Letitia's story

My name is Letitia Gwynne, nee Fitzpatrick, and I'm a journalist.  I've worked for the BBC in Northern Ireland and for UTV from 1997 to the end of 2008.

In May three years ago, I was living in Bangor with my husband, Johnny Gwynne, who was 58, and my teenage son and daughter, who also spent part of their time with their father.
 
I was off work at the time, recovering from an episode of depression, and I was getting better all the time.  The first sign that anything was wrong with Johnny was that he got diarrhoea and stomach cramps. 
 
This was very unusual for Johnny, who regularly suffered from constipation, so I immediately sent him to his GP.  He said it was stomach spasms, and gave him a medicine called Spasmodol.  The problem persisted, and I sent him back, and a different GP said more or less the same thing.
 
Days later, Johnny got jaundice, and I raced into the nearest bookshop and looked up jaundice.  The medical dictionary said it was a sign of something wrong with the liver, like gallstones, gall bladder problems, hepatitis, cirrhosis or it could be an indication of pancreatic cancer, which is one of the worst cancers to get, because by the time it's diagnosed, it's usually too late.
 
Johnny, being an eternal optimist, said it was probably gallstones.  I being a worrier said: "What if it's pancreatic cancer?" and he said: "We'll sell everything, visit all the horseshows in Ireland and go round the world!" 
 
We didn't waste any time.  That evening, we went to the emergency doctor, who immediately sent Johnny to the Ulster Hospital, where they began doing tests to find out what was causing the jaundice.
 
They did every kind of test, and Johnny was perfectly happy, until one afternoon, I got a call from him and he was in tears, and he said: "They've found a tumour."  And I said: "What kind of a tumour?"  And he said: "There only is one kind.  I've got cancer of the pancreas.  Can you and my sister come to the hospital right away?"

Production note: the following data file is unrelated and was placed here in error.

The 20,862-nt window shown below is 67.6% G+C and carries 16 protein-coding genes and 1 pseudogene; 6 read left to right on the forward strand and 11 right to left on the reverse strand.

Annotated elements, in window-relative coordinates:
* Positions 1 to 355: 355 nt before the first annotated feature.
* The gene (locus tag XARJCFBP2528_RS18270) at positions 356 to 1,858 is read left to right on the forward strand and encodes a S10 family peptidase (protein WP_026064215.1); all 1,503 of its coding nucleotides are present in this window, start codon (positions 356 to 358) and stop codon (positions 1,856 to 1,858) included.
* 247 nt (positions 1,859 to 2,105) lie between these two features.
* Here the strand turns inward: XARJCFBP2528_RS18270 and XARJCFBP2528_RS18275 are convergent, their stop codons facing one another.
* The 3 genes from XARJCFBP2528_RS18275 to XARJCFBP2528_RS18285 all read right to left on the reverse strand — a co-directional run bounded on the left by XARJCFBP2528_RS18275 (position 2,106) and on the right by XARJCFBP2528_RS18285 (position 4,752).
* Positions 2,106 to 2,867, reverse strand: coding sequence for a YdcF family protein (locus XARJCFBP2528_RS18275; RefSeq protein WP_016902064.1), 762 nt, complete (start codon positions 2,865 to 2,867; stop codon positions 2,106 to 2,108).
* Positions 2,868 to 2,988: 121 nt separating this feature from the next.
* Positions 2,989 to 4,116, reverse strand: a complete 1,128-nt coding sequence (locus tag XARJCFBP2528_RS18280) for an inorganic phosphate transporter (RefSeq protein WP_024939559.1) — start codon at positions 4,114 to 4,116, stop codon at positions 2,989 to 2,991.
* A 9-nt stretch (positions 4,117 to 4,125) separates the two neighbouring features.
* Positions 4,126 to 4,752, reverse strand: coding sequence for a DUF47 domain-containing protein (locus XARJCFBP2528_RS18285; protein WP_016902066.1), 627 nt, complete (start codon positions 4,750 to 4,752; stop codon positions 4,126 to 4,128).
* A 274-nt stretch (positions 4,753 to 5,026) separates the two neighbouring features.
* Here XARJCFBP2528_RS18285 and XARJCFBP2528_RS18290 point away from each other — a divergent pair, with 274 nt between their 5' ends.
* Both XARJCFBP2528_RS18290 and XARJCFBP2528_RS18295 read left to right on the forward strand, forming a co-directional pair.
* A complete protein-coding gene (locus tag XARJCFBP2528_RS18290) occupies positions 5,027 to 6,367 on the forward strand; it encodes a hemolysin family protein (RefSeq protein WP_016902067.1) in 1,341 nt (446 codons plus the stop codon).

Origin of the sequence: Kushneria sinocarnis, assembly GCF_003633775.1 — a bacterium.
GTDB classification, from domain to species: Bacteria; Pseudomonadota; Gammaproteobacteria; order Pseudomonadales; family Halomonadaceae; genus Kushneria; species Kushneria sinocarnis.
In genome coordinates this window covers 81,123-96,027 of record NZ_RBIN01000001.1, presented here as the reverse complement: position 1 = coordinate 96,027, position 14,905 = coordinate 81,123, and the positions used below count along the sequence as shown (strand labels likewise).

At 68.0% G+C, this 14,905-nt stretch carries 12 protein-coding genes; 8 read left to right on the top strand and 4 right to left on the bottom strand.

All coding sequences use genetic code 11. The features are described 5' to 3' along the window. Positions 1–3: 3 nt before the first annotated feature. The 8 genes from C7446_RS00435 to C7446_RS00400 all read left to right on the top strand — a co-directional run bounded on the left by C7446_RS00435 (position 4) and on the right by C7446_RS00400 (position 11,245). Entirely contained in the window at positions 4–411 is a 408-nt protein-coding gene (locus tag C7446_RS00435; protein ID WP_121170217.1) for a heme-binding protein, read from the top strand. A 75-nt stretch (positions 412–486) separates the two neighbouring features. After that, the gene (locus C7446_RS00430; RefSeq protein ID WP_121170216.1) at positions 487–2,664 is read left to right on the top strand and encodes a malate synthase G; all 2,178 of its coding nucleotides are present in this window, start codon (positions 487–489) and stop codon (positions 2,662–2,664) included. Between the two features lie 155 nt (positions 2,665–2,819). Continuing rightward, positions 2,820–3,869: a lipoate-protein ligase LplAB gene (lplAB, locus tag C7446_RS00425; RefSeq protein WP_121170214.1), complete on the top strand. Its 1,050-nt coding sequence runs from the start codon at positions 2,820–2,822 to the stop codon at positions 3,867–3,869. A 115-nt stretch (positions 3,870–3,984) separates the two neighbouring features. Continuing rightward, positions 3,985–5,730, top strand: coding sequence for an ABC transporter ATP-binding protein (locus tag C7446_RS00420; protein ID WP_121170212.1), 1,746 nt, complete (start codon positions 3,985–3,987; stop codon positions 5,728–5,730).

As we travelled from Bangor to the Ulster, his sister, Norma, kept shaking her head in disbelief, and saying: "This doesn't happen to our family."  But I thought to myself: "Why not us?"
 
We arrived, and Johnny was very emotional, and we all prayed, and cried, and then he showed us a diagram and explained where the pancreas is, and where his tumour was, and that he understood what was wrong.
 
As he talked, he calmed down, and talked about the possibility of surgery to try and remove the tumour.  We asked if chemotherapy would be any good, and he burst into tears again, and said: "I don't want to lose my hair." 
 
Also, the consultant had told him that chemotherapy could not cure pancreatic cancer, and would, at best, only prolong his life for a few months.
 
One of the positive aspects of Johnny's illness, for me, was that he was happy for people to know that he had pancreatic cancer, so I was able to text everyone, that night, and immediately, our wide network of family and friends began phoning, visiting and asking what they could do.
 
Many of us, including me, frantically looked up pancreatic cancer on the internet.  Now, I know that a little knowledge is a dangerous thing, and that the internet can be very unreliable, but it did result in lots of gifts of so-called superfoods, like certain types of fresh fruit and juice, which were great for Johnny's tastebuds, health and morale.
 
When Johnny's best friend, Jim, arrived to see him, Johnny had written out an A4 page of questions for the doctors, about exercise, eating habits et cetera, but at the top of it, he'd written: "I do not want to know my prognosis."